Dads, Kids, and Work
BOSTON — Balancing work and family makes for one of the hottest workplace topics of the decade.
Many people, however, still regard it as a women's issue.
But perhaps just as many men today feel stressed about how to climb the corporate ladder and cultivate lasting relationships with their children and spouse.
And experts note a significant shift. As workloads grow and more men reflect on how little they saw their own fathers, some are taking a stand for family.
In fact, a recent study of employees at Baxter Healthcare in Deerfield, Ill., found that conflicts between work and family sent 49 percent of men looking for another job, compared with 39 percent of women.
But few men seem willing to make the issue a centerpiece of water-cooler chat. Most retreat to "don't ask, don't tell."
That reluctance stems in part from a lack of role models. In many companies, a man requesting a flexible work schedule is often the first ever to do so.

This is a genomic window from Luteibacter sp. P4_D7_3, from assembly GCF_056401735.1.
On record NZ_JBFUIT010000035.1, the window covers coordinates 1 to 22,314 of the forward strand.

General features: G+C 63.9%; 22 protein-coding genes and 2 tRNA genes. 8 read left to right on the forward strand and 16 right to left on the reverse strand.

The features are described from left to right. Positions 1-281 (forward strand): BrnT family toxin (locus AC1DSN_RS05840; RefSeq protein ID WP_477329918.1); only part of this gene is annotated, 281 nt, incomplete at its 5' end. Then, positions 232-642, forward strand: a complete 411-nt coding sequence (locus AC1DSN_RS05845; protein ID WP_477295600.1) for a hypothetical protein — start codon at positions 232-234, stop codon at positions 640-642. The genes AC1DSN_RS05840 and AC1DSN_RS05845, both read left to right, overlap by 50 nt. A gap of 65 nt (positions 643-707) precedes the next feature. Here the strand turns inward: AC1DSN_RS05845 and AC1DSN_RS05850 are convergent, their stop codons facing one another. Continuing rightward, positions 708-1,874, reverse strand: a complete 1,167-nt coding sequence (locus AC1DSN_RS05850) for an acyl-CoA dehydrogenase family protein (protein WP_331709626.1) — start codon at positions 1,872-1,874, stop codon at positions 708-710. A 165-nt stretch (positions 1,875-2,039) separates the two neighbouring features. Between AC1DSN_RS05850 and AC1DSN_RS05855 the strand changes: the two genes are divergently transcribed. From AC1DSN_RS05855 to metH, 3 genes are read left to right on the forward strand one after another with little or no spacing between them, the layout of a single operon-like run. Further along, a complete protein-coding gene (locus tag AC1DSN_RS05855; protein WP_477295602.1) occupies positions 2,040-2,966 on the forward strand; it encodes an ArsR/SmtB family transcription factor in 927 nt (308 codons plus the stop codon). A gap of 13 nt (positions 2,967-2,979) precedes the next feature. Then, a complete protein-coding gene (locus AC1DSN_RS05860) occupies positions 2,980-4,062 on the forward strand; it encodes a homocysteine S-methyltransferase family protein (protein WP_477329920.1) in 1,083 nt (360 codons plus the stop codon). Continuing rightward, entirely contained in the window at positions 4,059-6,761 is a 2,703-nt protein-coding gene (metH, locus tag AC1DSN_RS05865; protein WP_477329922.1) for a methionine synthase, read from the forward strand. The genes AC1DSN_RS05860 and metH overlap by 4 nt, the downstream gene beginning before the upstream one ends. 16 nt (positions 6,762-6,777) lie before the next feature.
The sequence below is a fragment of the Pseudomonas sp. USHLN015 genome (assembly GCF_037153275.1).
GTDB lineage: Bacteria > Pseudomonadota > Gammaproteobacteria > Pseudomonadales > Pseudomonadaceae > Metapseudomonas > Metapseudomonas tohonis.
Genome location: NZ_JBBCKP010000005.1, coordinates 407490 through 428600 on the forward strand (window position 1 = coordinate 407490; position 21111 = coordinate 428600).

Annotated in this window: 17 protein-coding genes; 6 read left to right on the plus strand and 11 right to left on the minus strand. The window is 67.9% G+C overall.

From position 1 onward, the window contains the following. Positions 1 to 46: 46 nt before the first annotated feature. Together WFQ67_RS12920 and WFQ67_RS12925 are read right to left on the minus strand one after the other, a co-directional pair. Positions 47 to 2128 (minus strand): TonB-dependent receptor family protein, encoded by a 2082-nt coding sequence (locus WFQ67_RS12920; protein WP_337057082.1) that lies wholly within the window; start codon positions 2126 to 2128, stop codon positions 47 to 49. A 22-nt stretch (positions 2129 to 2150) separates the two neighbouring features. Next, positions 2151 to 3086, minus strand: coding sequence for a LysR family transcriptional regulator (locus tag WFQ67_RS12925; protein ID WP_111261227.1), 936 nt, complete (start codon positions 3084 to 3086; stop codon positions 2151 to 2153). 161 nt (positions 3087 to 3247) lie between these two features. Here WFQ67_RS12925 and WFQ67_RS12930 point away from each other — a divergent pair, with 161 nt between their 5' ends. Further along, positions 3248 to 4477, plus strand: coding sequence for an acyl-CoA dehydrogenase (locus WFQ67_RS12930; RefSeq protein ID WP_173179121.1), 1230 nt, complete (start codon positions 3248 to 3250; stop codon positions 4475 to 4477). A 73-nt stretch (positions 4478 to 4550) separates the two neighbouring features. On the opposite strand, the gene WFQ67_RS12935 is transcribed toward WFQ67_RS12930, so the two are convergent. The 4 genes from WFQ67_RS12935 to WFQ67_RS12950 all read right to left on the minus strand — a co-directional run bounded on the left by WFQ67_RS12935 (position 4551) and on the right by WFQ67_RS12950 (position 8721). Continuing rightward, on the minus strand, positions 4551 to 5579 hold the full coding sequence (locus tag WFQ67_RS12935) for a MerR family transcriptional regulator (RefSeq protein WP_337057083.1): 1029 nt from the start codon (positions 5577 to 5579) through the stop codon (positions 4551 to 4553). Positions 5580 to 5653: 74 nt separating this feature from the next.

And the issue doesn't always play well with the boss. Many companies want employees to leave their home life at home. Women, experts say, have already found that flexible work schedules can slow their pace down the career path.
Corporate and social cultures can be even less tolerant of men.
"Guys are raised to be silent about this stuff," says James Levine, author of the new book "Working Fathers: New Strategies for Balancing Work and Family" (Addison-Wesley).
Nonetheless, a small but growing number of men are altering their work schedules - even changing careers - to improve the quality of life at home. And they're trying to figure out how to do it without sacrificing professional satisfaction.
Here are three men who have made such changes and how those changes have impacted their careers and their families.